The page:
Police Investigation

Jun 30, 2011 2:20 PM

Two Convicted In Separate Cases Of Illegally Importing Wild Pigs Into Kentucky

A Florida man pleaded guilty last week to three counts of illegally importing and possessing wild pigs in Kentucky. State law prohibits persons from possessing and importing wild pigs, or releasing them to run free.

Teddy Wilburn King, 55, of Old Town, Florida, paid $300 in fines plus court costs for bringing wild pigs into Kentucky from Florida. King, who was originally charged on June 16, made his plea a week later in McCreary County District Court.

Conservation Officer Travis Neal initiated the case after a McCreary County resident killed an escaped pig and alerted Neal to the presence of the animals.

King's conviction followed a similar conviction last April. In that case, Bryan Currey, 46, of Elkton, Kentucky, was convicted of bringing about a dozen wild pigs into the state from Tennessee. Currey, who was charged on January 7, intended to sell the wild pigs to hunters. He pleaded guilty in Marshall County District Court to one count of illegal importation of wild pigs. He received a $300 fine and was ordered to pay court costs plus $250 in restitution to the Kentucky Department of Fish and Wildlife Resources.

Wild pigs have been established in relatively low numbers in a handful of Kentucky counties for almost a decade. The numbers have escalated in recent years - department officials have documented the presence of wild pigs in 44 counties, including central Kentucky.

"In 2009, we had confirmed wild pigs in 23 Kentucky counties, so their expansion has been dramatic," said Wildlife Division Program coordinator Steven Dobey. "Unfortunately, our research has revealed that this rapid expansion is often the result of illegal releases by people hoping to manufacture hunting opportunities."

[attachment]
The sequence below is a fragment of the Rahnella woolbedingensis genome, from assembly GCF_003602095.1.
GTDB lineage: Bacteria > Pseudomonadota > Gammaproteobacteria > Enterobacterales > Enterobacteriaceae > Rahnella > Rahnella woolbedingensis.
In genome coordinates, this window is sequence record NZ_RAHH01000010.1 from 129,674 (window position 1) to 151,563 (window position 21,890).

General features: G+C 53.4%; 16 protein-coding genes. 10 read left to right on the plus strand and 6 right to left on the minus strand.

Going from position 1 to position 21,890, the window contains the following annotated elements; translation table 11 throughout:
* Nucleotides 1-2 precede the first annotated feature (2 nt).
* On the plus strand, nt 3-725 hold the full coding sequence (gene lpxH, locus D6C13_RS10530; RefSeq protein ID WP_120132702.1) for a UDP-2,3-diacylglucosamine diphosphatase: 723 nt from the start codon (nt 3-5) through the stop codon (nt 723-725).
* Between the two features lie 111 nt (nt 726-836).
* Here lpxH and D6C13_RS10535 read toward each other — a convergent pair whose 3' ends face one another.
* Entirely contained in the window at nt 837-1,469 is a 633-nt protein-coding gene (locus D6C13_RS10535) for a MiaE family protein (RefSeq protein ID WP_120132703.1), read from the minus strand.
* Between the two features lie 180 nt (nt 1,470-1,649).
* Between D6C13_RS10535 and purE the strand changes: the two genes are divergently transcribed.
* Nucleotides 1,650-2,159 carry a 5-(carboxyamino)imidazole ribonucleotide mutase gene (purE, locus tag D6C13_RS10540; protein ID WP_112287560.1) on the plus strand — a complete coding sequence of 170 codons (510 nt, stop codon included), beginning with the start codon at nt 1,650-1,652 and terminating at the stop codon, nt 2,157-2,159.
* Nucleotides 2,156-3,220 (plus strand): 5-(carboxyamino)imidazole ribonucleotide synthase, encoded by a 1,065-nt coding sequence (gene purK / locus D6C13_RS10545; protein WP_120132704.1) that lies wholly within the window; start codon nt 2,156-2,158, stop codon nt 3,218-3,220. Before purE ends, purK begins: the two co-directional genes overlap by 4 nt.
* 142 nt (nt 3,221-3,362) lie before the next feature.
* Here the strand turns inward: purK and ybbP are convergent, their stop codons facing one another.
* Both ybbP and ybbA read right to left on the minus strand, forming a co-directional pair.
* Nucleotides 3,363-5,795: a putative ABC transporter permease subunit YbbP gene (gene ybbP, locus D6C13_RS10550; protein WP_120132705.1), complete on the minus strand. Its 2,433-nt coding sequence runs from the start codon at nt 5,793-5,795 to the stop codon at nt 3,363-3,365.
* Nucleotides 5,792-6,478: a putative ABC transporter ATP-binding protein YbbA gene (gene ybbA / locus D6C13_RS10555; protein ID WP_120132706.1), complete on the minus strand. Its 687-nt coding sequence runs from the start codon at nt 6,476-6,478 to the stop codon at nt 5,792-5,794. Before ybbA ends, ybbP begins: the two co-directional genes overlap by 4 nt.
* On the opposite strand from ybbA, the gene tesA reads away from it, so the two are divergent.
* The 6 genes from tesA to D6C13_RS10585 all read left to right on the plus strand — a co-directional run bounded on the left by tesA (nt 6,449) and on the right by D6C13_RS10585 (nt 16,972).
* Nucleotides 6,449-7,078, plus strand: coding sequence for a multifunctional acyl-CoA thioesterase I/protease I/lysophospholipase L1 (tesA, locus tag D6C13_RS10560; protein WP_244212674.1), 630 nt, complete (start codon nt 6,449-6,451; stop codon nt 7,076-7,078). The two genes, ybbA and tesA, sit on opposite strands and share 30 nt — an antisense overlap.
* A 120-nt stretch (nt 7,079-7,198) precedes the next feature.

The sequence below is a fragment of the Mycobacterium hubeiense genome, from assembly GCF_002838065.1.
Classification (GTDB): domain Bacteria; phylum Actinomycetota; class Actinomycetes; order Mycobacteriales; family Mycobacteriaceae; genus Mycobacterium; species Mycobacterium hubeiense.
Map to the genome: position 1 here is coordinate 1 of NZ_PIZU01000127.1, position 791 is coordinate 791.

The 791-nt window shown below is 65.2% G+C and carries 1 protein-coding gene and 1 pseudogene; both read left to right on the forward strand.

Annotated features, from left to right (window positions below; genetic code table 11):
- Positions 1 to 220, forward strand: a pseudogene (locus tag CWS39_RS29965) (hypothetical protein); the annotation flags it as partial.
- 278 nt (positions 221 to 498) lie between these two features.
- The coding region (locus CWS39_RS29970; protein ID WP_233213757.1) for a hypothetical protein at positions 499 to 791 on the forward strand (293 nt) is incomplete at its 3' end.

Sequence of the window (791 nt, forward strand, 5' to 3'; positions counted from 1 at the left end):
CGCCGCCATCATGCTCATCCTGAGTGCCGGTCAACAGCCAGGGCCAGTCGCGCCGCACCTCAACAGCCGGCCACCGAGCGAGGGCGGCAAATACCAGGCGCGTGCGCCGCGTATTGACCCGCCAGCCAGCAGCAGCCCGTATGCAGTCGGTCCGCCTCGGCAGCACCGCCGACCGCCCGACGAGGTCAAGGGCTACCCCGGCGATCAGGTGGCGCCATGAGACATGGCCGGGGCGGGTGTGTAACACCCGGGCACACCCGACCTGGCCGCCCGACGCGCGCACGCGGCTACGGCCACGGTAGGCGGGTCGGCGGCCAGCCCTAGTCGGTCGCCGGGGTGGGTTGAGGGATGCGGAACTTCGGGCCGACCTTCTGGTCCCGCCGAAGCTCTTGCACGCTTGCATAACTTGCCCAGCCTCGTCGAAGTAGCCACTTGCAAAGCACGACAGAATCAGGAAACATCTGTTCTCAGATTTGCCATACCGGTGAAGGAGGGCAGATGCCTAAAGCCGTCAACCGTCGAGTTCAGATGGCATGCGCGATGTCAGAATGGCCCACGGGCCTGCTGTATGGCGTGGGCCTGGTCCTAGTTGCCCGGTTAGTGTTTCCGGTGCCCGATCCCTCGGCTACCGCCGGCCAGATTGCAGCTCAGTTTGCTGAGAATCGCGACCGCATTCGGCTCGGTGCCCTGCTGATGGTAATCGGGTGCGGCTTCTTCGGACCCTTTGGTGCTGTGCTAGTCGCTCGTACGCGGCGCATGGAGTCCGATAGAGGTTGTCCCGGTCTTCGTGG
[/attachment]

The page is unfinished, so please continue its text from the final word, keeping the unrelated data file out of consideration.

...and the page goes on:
While the opportunity to hunt wild pigs is often glamorized by the media, the negative consequences associated with these non-native animals far outweigh any benefits. Wild pigs are an incredibly destructive species, both for wildlife and farmers.

"Their presence is particularly disturbing because wild pigs carry a host of diseases that can infect livestock, pets and even people," said Dobey. "They have incredible reproductive rates. They destroy habits. They simply out-compete native wildlife - especially deer and turkey - for food."

The department is committed to preventing wild pigs from becoming further established and severely altering the landscape for the state's native wildlife. The public is urged to contact Kentucky Fish and Wildlife at 1-800-858-1549 during weekday working hours to report any sightings, hunter kills, or releases of wild pigs.

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